Iceland maintains a universal healthcare system, under which all legal residents are covered by the Icelandic social insurance system. All hospital admissions are paid for by this system, as is the majority of the cost of outpatient appointments. There is a token fee to see General Practitioners (GPs) and specialists, with fees for the latter considerably higher, particularly after the economic collapse of 2008.
Iceland’s primary healthcare is split up into hospitals, health institutions and healthcare clinics. There are two hospitals, Landspítalinn, the National University Hospital of Iceland (hereafter referred to as LSH), which is located in Reykjavík and serves as a general and specialised university hospital; and Sjúkrahúsið á Akureyri, or Akureyri Hospital, a generalised and specialised teaching hospital located in Akureyri. There are furthermore twelve major health institutions along with numerous healthcare clinics spread out all over the country.
Historian Jón Ólafur Ísberg says that Iceland’s medical system as a whole has mostly remained the same since the 1970s, when the neighbourhood healthcare clinics were founded. They provided people with primary health care, where individuals could seek medical help with or without an appointment. “Before that, GPs would visit infirm people in their own homes,” he says.
Unlike other northern European countries, Jón says, Iceland has never made a comprehensive medical plan, leaving progress to technological advances and the whims of medical professionals. “It’s the specialists who want bigger hospitals, newer equipment and fancier gadgets,” he says, “and that’s what gets prioritised.”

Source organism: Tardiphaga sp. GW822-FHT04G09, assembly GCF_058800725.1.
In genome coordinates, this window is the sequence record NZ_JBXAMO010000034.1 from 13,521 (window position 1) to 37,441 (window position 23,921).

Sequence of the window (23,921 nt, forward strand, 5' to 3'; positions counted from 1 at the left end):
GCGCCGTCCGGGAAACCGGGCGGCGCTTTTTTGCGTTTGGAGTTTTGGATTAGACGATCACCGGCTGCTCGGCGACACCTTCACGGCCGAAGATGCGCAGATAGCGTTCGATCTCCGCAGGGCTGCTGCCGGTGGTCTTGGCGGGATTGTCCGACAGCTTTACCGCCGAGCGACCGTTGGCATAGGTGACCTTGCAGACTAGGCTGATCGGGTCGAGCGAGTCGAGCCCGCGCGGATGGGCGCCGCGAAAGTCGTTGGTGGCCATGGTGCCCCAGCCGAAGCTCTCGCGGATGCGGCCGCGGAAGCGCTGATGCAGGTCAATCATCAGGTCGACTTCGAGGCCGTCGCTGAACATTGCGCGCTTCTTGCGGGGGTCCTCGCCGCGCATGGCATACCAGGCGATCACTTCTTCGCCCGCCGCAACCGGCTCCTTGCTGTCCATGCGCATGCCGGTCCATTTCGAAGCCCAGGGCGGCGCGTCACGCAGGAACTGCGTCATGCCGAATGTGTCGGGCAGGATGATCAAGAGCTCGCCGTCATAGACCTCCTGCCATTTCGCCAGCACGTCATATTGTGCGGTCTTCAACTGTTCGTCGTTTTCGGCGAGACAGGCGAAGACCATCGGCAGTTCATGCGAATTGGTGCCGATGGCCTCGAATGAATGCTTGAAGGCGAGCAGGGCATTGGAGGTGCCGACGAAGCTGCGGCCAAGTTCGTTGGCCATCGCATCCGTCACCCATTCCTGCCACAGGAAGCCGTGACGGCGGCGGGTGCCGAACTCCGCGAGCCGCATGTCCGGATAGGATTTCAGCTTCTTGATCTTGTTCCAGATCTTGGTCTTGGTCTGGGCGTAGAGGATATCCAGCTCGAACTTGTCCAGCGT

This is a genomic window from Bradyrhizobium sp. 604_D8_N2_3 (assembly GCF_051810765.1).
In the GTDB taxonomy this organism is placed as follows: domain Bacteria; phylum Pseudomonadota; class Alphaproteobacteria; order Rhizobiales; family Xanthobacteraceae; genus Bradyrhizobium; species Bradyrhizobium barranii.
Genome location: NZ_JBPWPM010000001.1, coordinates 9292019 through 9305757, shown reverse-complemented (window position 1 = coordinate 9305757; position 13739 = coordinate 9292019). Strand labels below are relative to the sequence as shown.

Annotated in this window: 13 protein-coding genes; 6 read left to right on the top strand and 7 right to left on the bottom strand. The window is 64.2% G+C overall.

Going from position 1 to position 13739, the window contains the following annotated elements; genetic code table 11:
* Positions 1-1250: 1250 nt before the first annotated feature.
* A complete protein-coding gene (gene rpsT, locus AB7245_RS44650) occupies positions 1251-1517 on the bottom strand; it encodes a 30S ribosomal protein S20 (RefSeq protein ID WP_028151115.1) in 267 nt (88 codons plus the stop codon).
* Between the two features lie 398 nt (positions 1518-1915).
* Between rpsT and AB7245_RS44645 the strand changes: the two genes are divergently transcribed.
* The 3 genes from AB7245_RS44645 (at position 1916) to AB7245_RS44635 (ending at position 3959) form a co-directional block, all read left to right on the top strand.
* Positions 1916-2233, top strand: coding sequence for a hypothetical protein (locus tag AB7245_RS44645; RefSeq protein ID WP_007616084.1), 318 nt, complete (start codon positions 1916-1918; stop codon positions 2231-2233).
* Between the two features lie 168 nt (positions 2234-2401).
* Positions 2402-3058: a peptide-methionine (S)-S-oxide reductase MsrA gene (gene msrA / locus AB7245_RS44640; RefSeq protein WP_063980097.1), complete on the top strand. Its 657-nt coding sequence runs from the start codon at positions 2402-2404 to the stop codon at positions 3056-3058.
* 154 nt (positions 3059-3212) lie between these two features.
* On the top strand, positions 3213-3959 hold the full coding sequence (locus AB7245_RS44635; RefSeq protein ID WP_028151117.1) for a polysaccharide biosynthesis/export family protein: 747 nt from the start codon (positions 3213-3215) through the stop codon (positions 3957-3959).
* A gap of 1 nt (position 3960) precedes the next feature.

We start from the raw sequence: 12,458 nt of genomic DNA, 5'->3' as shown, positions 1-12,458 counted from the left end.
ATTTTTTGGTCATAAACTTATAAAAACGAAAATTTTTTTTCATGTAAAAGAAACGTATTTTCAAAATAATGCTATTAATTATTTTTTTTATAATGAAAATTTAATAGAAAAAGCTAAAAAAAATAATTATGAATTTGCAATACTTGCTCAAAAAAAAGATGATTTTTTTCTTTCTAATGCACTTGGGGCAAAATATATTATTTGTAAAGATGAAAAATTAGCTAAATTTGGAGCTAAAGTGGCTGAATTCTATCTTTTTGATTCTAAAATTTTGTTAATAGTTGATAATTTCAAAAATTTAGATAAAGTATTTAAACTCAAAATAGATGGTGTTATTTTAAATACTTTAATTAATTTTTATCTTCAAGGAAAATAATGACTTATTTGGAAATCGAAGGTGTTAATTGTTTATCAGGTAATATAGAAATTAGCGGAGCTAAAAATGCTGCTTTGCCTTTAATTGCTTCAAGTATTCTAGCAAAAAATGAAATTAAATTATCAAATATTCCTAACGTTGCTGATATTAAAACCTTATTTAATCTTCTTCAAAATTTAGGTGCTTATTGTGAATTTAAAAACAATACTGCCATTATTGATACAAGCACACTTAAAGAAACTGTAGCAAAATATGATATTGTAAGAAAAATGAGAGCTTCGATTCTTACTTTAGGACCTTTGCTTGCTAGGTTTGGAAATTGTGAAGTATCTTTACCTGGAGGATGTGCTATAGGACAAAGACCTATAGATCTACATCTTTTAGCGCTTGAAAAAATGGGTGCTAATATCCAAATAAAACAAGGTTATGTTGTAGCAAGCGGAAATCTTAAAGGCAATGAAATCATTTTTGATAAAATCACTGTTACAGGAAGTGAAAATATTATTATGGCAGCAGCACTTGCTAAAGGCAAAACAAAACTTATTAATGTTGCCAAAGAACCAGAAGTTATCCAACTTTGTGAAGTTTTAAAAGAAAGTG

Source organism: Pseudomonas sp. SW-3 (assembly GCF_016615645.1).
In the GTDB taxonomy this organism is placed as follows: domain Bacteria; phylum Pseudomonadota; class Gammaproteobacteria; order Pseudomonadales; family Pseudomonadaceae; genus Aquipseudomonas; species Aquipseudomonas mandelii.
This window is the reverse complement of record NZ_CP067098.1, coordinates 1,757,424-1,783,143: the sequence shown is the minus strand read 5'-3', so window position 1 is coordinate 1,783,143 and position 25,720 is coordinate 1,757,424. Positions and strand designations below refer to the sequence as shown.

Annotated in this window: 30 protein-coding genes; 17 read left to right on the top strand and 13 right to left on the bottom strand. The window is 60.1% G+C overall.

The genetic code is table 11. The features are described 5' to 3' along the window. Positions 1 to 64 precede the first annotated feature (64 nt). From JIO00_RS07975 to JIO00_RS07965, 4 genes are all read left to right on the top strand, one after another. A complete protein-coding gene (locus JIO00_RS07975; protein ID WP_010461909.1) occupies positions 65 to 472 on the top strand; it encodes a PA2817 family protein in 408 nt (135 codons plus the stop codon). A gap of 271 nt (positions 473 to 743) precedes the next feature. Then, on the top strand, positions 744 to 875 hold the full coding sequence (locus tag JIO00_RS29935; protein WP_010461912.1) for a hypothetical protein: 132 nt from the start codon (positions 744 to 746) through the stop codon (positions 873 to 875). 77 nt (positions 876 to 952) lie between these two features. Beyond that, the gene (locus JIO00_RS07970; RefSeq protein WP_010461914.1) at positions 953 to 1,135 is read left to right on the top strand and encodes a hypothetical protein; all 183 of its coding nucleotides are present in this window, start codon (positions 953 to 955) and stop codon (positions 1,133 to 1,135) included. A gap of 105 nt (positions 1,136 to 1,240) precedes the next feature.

In another difference from other welfare societies, patients in Iceland don’t need referrals to see a specialist: they can go directly to them. “If you have a headache, you don’t have to first see to your GP,” Jón says, “you can go straight to a neurosurgeon, which is both unnecessary and costly for society as a whole.”
The statistics show that there’s been a drastic increase in specialist visits in recent years—they went from 373,878 in 2003 to 493,678 in 2009 and then 658,855 in 2012—which is far more costly for the State, and a troubling development.
This article is a part of our feature on the country’s healthcare system, Squeezing Blood From A Turnip: Iceland’s Universal Healthcare At Risk. You may be interested in also reading:
A look at how Iceland’s social insurance system has changed in recent years, and how some feel it isn’t working the way it was meant to.
The current shape and financial situation of Iceland’s healthcare system, and how the previous and current Minister of Health views the situation.
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